Bermondsey Bites: Hip New Eat Streets Emerge in London

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Paul Winch / Furness

Who would have thought that a cluster of railway arches in Bermondsey — a backwater close to London Bridge — would become the weekend destination of choice for the British capital's most discerning foodies?

Monmouth Coffee Company and cheese specialists Neal's Yard Dairy started out by opening their Maltby Street warehouses to committed shoppers on Saturday mornings. Now they've been joined by several other gourmet retailers and purveyors of food-to-go like St. John Bread & Wine (whose custard doughnuts always sell out early) and Kitty Traver's Piaggio ice cream van (don't miss her apple-basil flavor).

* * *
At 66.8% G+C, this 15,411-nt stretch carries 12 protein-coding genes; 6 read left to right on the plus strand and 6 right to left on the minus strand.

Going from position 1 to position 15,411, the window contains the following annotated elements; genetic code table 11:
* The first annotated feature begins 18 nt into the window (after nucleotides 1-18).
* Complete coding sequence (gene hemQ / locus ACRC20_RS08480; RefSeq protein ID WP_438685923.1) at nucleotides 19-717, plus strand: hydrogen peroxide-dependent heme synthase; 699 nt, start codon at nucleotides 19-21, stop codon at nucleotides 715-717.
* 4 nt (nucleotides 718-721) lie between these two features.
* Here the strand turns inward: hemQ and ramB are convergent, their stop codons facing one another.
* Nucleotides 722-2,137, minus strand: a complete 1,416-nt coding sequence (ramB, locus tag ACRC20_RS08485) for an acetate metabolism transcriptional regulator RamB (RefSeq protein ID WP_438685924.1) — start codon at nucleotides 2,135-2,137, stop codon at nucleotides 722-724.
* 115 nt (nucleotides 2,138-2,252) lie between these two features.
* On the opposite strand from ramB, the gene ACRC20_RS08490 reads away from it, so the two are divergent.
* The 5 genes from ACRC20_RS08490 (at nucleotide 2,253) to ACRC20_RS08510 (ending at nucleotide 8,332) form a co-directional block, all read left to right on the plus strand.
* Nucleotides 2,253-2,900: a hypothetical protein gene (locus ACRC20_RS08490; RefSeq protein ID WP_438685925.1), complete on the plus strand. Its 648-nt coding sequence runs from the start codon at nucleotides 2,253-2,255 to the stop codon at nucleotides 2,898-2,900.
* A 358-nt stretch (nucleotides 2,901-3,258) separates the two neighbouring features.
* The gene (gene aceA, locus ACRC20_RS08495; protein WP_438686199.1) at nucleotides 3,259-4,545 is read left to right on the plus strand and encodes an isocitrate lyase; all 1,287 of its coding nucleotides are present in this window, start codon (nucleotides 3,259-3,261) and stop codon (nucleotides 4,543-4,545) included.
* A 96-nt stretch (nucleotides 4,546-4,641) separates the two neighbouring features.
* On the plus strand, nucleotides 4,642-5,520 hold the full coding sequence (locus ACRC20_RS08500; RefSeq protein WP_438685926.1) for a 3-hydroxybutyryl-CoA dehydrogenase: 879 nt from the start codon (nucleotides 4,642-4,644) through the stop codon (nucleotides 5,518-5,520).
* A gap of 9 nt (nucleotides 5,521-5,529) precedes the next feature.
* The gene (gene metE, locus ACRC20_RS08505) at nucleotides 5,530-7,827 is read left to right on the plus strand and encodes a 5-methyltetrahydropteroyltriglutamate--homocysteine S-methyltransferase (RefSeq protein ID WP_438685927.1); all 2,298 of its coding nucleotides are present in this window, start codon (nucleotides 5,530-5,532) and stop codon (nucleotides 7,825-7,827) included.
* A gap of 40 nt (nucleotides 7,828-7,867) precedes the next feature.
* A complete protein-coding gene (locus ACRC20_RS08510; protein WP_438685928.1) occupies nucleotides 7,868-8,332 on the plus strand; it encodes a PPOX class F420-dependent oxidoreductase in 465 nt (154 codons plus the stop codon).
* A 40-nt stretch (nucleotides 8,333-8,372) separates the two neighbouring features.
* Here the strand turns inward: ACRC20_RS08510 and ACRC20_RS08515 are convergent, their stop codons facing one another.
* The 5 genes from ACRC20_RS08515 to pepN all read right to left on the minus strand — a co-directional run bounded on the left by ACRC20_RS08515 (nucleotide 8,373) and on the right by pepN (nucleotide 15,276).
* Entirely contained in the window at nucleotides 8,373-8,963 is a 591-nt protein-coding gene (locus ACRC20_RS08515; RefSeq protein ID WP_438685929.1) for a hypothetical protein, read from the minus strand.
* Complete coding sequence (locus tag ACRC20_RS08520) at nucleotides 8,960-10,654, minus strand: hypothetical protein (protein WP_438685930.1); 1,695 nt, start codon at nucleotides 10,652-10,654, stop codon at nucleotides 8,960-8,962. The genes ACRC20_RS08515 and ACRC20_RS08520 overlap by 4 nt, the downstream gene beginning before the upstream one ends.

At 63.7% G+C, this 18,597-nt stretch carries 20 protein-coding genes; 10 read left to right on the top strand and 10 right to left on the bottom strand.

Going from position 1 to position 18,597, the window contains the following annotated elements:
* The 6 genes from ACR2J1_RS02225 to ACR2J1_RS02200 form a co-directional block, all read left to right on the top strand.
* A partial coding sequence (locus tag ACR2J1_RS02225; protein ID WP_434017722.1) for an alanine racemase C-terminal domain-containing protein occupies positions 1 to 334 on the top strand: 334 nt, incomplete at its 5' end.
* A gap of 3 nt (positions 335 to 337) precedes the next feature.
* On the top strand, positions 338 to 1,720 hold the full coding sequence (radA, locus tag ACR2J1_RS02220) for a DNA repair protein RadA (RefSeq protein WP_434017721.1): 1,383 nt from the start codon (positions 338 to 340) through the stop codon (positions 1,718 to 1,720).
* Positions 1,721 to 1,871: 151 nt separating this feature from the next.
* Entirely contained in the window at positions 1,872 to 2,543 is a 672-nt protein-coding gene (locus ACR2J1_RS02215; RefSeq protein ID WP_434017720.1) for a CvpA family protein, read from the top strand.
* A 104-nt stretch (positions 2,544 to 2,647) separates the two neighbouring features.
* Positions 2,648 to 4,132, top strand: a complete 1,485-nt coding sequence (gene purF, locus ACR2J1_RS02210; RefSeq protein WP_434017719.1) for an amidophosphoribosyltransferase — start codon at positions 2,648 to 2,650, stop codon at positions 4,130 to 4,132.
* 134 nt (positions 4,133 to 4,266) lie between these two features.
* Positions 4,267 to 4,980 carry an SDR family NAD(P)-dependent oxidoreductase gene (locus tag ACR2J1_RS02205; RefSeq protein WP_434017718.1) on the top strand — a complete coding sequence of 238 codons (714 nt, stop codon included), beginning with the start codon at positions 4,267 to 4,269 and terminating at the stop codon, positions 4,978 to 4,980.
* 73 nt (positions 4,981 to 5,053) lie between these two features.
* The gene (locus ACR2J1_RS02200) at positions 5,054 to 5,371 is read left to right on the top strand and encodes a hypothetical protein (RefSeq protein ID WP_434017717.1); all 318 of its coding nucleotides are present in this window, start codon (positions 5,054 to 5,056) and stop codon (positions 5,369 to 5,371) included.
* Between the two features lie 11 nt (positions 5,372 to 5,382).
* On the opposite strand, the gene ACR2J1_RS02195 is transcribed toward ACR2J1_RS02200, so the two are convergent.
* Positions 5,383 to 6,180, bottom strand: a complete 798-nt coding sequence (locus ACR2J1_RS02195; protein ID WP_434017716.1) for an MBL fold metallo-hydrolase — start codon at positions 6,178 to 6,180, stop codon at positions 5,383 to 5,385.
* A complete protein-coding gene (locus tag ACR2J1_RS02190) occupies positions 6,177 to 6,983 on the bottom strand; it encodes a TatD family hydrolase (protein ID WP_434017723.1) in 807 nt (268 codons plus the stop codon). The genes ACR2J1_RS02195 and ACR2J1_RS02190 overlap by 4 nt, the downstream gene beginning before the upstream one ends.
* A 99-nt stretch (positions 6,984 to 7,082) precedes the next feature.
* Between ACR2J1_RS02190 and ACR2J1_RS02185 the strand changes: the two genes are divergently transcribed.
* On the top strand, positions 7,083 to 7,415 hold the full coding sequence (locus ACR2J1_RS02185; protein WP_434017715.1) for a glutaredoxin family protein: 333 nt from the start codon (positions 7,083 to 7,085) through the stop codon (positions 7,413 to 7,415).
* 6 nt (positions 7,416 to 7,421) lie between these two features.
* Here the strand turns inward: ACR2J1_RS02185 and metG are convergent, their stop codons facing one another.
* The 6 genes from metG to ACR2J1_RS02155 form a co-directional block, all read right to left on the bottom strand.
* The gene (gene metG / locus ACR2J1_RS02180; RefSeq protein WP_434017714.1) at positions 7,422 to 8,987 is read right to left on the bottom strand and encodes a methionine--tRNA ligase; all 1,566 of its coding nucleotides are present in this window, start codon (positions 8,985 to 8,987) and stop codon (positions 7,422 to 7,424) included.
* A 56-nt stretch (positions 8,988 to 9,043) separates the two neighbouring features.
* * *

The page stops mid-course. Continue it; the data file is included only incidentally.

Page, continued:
When shopping is done, folks head for proper refueling at nearby Bermondsey Street — a mix of Georgian bow-fronted shops, Huguenot timbered buildings and Victorian warehouses. The Garrison,, is an affable old gastropub, offering the likes of potted stilton and bouillabaisse. Equally good, and with the same owners, is Village East,, where twice-baked cheddar-and-Gruyère soufflé is a stalwart alongside daily specials like wild mallard and pollack with Shetland mussels. But Bermondsey's buzziest venue has to be José tapas bar, Don't expect to be seated — stand and sip on exceptional sherries and tuck into delectable bites like mackerel a la plancha or Cornish razor clams. Sister establishment Pizarro serves smart takes on rustic Spanish fare, from partridge escabeche to sea bass with chorizo.

The biggest indicator of Bermondsey's newfound cachet isn't a restaurant opening, however, but a gallery's. Famed art dealer Jay Jopling recently unveiled the third — and largest — of his White Cube spaces in the area. Looks like this under-the-radar neighborhood is about to get a whole lot more conspicuous.